Why Only Some Canned Food Is Equipped With Easy Pull Tabs

Anyone who's ever moved, visited an ill-equipped Airbnb, or gone camping has likely found their snack or quick dinner plans ruined by the lack of a can opener. There are ways to get that can open without one, but it takes a lot more work. They're just one of those kitchen appliances that you kind of forget about until you don't have one. Unless you're using a can with a fancy pull tab that is.

A simple pull tab makes can openers essentially obsolete, so why doesn't every can have them? Sadly, these convenient tabs are more challenging and expensive to manufacture than your standard seamless can seal. This is largely because the lid itself and the tab that cracks it open need to be manufactured separately. The tab is then riveted onto the lid.

The ubiquitous nature of canned sodas and foods makes it seem like a simple enough process, but up until recently, it was such a challenging and expensive process that it was only used by the largest manufacturers. In fact, the idea of these easy-open cans is a fairly modern idea that hasn't even been around for a century yet.

History of pull tabs

Before the modern era of convenience, taking a drink on the go required an accessory. Bottled beers and sodas require the same bottle openers we're familiar with today, but canned beverages were sealed up with flat lids that would look more similar to a modern can of vegetables. A device called a "church key" was most commonly used to then poke one hole in the top to drink from, and another on the opposite side to release air and let your drink pour smoothly. There were also "cone" topped beer cans that used the same opener as a bottle, but they were still a long shot from the convenient cans we know today.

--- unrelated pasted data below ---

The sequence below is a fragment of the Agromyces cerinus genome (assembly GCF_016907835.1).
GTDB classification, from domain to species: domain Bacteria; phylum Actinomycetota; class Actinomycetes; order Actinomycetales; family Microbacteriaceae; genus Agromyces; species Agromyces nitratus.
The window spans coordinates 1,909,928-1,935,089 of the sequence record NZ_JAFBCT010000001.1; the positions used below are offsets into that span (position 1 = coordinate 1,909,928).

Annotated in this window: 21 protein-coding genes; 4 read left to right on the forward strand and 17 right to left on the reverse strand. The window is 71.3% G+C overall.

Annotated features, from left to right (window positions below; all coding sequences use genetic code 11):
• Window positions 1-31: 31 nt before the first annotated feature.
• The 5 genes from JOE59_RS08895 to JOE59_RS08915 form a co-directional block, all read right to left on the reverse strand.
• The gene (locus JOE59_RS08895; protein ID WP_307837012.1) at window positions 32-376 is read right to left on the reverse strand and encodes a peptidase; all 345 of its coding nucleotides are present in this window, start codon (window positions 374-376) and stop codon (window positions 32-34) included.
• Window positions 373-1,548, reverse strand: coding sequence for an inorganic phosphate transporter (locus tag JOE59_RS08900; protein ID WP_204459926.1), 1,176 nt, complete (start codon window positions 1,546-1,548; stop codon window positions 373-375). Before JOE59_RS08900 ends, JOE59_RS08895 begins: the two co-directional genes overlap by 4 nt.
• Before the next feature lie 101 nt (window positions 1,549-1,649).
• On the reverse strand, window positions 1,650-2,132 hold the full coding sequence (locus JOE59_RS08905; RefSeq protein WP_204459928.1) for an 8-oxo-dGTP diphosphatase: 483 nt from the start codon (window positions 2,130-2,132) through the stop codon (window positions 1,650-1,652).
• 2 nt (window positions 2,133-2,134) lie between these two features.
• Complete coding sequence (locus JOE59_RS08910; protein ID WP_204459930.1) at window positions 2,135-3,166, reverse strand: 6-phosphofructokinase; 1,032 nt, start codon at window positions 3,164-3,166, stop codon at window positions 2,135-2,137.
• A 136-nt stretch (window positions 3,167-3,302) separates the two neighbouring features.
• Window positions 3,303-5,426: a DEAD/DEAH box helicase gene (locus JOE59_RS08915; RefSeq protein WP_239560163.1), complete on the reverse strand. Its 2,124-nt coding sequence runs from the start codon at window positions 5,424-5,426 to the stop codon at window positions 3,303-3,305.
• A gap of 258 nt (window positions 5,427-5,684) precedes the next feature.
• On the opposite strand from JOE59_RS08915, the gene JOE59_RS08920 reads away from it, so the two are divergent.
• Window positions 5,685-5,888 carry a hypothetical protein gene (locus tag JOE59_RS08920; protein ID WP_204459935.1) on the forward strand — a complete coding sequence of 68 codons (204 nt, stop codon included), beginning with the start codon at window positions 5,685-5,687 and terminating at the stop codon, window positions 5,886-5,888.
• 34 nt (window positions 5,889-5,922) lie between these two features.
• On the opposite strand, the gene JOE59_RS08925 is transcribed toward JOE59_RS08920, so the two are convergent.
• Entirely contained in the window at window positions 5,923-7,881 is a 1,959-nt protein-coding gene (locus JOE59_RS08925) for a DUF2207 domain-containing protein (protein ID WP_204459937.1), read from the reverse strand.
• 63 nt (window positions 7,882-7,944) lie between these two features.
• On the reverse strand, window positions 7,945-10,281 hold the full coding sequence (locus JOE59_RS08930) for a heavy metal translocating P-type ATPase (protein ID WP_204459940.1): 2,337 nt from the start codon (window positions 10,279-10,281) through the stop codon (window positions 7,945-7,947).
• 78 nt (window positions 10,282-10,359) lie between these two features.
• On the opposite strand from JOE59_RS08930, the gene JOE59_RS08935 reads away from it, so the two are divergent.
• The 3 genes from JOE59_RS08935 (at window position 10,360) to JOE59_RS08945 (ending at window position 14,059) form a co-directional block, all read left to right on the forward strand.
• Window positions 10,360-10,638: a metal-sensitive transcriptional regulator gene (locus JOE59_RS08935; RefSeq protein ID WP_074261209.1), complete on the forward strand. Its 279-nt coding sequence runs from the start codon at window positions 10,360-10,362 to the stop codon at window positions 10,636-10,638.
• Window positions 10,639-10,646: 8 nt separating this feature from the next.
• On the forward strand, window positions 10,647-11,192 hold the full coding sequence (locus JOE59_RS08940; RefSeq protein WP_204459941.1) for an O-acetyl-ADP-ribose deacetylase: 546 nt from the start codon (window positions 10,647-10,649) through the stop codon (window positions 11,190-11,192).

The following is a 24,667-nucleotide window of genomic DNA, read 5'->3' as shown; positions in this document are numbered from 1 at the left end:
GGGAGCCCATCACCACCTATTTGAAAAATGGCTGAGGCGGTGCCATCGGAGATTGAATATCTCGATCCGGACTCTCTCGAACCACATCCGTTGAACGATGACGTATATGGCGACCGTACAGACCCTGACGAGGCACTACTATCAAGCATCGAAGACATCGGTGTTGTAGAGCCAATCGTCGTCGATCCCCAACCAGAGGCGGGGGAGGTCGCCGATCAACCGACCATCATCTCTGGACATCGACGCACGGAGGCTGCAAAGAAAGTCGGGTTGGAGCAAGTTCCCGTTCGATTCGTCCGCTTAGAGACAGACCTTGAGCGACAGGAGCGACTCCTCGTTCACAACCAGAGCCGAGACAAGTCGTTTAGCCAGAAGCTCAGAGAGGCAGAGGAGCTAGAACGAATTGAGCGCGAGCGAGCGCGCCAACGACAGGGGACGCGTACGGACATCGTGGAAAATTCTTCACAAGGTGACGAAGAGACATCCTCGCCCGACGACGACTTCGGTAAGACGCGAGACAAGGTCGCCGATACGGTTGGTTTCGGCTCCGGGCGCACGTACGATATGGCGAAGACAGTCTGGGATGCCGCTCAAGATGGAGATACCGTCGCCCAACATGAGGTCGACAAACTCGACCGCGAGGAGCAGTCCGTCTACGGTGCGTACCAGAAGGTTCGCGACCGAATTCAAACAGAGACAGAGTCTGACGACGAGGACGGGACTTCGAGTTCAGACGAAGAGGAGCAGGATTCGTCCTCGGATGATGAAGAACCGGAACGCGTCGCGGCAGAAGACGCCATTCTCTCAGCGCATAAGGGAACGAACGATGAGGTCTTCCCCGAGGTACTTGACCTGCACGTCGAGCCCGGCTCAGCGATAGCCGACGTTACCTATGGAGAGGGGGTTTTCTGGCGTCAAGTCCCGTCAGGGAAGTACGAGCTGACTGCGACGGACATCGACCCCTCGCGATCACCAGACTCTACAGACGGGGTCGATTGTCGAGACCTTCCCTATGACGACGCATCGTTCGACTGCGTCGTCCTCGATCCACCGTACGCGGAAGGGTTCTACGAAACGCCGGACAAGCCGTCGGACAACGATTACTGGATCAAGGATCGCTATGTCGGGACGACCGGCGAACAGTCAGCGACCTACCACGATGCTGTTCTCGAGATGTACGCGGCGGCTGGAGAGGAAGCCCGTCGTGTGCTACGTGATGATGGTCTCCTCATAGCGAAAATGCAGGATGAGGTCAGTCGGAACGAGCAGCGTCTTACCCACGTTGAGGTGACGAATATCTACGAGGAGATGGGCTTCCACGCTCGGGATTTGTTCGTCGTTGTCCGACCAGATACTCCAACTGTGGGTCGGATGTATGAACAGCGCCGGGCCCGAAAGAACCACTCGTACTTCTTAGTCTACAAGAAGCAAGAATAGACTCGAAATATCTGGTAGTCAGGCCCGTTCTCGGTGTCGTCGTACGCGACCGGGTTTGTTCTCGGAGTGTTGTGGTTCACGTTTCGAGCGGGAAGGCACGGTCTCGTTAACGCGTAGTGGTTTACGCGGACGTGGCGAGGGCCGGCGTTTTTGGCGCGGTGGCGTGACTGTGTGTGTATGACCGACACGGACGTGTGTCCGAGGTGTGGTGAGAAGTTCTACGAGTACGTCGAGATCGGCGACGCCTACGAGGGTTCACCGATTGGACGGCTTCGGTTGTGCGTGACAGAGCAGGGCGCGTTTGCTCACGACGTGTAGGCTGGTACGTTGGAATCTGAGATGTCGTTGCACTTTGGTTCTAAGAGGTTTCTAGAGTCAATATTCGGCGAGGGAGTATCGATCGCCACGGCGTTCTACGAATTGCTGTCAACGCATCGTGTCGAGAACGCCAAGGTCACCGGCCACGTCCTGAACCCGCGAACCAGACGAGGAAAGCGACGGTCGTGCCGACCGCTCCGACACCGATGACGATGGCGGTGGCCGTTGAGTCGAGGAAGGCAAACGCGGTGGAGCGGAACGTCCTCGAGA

Then in 1963, engineer Ernie Fraze invented the first pull tab can lid. The product was purchased by Iron City Beer in Pittsburgh, PA, and was an instant hit for its ease of use. It essentially made the classic lids obsolete for beverages.

This design wouldn't make its way onto food can lids until 1980. 40 years later, they still aren't the most commonly used food lid on the market because of simple economics, and some miraculous engineering.

Why are they more expensive?

Besides the cost of riveting the tab to the lid itself, scoring the opening on your can takes a lot of engineering. For soda or beer cans, you need to create a pressurized environment that can make it through temperature changes without the bubbly liquid inside rupturing the can. Adding a pull tab means that you also have to score the opening onto the lid. It has to be strong enough to not burst open, but also weak enough that you can easily open it to quench your thirst.

The same can be applied to food cans, and because they aren't as commonly taken on the go, the cost of adding this pull tab just doesn't add up. According to a survey by marketing research firm Ipsos that was done in 2014, most Americans say they would be happy to cover these costs for the added convenience. Still, some companies just aren't willing to raise their prices and deal with the extra manufacturing complications of these lids to make things more convenient for customers. Don't go throwing out your can opener any time soon.